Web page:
All About Pink/Humpy Salmon

Oncorhynchus gorbuscha

i love blue sea now carries all five species of wild Pacific salmon, each unique in look and taste.

In honor of this amazing fish, our All About Salmon Series will highlight each species, this one dedicated to Pink Salmon, or Humpies.

Pink salmon are also referred to as Humpies, named for the small hump on their backs.

Historically, wild Pacific salmon spawned (hatched) in every river from Los Angeles to Alaska. Today, Alaska and the Pacific Northwest are most known for their salmon populations. Salmon belong to the genus Oncorhynchus—the Greek translation describing the hooked lower jaw of male salmon during mating season.

Pink salmon are the most abundant and smallest of the Pacific salmon, weighing an average of 3.5-4.0 pounds. They spawn in late June to mid-October in coastal streams—in the intertidal zone or at the mouth of streams where there is a mixture of shall groundwater and surface water. With the lowest fat content of all salmon, Pinks are most frequently used for canning.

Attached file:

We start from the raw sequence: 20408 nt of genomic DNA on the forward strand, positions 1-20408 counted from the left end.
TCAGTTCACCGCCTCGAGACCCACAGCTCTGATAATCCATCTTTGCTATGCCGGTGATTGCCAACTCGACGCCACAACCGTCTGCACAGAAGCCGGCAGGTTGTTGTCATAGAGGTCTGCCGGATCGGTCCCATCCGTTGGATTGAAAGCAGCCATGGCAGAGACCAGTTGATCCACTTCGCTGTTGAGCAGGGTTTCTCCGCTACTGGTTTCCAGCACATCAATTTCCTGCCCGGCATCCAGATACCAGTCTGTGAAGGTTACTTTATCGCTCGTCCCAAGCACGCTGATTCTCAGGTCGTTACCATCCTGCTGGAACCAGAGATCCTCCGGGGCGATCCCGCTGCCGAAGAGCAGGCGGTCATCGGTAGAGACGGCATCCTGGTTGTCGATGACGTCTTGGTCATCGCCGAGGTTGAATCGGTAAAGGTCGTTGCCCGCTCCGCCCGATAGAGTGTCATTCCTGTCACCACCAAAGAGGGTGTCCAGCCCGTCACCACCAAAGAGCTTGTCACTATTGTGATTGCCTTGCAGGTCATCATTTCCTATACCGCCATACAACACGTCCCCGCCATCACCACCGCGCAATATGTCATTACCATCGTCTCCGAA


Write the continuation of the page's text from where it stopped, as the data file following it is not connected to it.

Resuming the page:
With a short two-year life cycle, Pink salmon migrate to the ocean soon after hatching.

Salmon are high-maintenance fish when it comes to their habitat needs. Spending one to three years in freshwater, they need a clean, cool, productive estuarian environment with vegetation and woody debris for camouflage, shelter, and foraging habitats. Adult salmon also need healthy saltwater habitats. In the open ocean they acquire the strength needed to travel back upstream, escape predators, and spawn before dying.

By purchasing wild Pacific salmon, we support responsible fisheries and healthy water management to ensure that they thrive for generations to come.

Pink salmon are integral to the Pacific Northwest's cuisine and history.

i love blue sea is dedicated to rewarding salmon fishermen and women, like our partners at Loki Fish Co, for their sustainable fishing practices.

Whether smoked, canned, baked, or served raw sashimi-style, we can personally attest that all 5 are delicious.

Posted Feb 1st by Danielle